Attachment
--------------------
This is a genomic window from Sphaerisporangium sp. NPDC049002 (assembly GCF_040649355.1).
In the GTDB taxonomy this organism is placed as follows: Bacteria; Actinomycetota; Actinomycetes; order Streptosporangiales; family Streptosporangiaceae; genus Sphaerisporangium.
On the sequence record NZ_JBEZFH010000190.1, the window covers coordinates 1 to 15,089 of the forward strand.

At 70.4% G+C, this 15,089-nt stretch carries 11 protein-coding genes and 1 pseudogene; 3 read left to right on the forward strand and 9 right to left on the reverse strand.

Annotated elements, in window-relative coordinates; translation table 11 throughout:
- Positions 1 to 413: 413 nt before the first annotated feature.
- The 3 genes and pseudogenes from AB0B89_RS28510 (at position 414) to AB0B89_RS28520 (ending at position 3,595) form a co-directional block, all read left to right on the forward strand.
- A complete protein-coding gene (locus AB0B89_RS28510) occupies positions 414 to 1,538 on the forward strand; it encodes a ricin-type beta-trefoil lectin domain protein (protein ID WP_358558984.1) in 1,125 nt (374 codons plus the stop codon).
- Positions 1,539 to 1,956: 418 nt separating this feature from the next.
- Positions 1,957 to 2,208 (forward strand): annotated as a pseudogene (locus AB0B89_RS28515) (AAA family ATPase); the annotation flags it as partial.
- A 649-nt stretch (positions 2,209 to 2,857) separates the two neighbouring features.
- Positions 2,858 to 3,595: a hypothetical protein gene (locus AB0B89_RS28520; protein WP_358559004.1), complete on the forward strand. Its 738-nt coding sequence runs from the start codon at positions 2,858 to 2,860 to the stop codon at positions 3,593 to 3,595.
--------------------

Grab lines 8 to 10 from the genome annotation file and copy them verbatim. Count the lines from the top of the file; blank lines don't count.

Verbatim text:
- A complete protein-coding gene (locus AB0B89_RS28510) occupies positions 414 to 1,538 on the forward strand; it encodes a ricin-type beta-trefoil lectin domain protein (protein ID WP_358558984.1) in 1,125 nt (374 codons plus the stop codon).
- Positions 1,539 to 1,956: 418 nt separating this feature from the next.
- Positions 1,957 to 2,208 (forward strand): annotated as a pseudogene (locus AB0B89_RS28515) (AAA family ATPase); the annotation flags it as partial.